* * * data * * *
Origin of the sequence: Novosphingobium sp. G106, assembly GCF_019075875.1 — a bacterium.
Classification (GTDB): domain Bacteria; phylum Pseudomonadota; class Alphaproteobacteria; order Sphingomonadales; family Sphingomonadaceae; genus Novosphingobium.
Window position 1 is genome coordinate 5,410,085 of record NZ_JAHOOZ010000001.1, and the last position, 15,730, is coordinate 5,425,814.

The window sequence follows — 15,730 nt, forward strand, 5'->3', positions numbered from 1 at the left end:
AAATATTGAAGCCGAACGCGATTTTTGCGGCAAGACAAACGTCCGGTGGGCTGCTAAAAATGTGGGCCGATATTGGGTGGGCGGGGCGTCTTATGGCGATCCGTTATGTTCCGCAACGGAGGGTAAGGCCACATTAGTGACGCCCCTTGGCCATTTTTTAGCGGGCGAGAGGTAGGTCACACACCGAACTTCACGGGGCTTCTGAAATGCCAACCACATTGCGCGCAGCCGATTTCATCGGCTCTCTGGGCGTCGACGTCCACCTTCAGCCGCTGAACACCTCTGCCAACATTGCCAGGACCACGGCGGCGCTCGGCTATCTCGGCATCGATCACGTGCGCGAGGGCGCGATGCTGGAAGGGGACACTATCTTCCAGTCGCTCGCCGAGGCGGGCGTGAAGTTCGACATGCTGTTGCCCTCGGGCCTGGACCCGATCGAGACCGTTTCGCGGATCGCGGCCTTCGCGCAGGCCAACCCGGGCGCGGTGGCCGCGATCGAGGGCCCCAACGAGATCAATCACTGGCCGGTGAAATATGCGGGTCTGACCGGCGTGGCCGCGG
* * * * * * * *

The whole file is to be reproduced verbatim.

Origin of the sequence: Novosphingobium sp. G106, assembly GCF_019075875.1 — a bacterium.
Classification (GTDB): domain Bacteria; phylum Pseudomonadota; class Alphaproteobacteria; order Sphingomonadales; family Sphingomonadaceae; genus Novosphingobium.
Window position 1 is genome coordinate 5,410,085 of record NZ_JAHOOZ010000001.1, and the last position, 15,730, is coordinate 5,425,814.

The window sequence follows — 15,730 nt, forward strand, 5'->3', positions numbered from 1 at the left end:
AAATATTGAAGCCGAACGCGATTTTTGCGGCAAGACAAACGTCCGGTGGGCTGCTAAAAATGTGGGCCGATATTGGGTGGGCGGGGCGTCTTATGGCGATCCGTTATGTTCCGCAACGGAGGGTAAGGCCACATTAGTGACGCCCCTTGGCCATTTTTTAGCGGGCGAGAGGTAGGTCACACACCGAACTTCACGGGGCTTCTGAAATGCCAACCACATTGCGCGCAGCCGATTTCATCGGCTCTCTGGGCGTCGACGTCCACCTTCAGCCGCTGAACACCTCTGCCAACATTGCCAGGACCACGGCGGCGCTCGGCTATCTCGGCATCGATCACGTGCGCGAGGGCGCGATGCTGGAAGGGGACACTATCTTCCAGTCGCTCGCCGAGGCGGGCGTGAAGTTCGACATGCTGTTGCCCTCGGGCCTGGACCCGATCGAGACCGTTTCGCGGATCGCGGCCTTCGCGCAGGCCAACCCGGGCGCGGTGGCCGCGATCGAGGGCCCCAACGAGATCAATCACTGGCCGGTGAAATATGCGGGTCTGACCGGCGTGGCCGCGG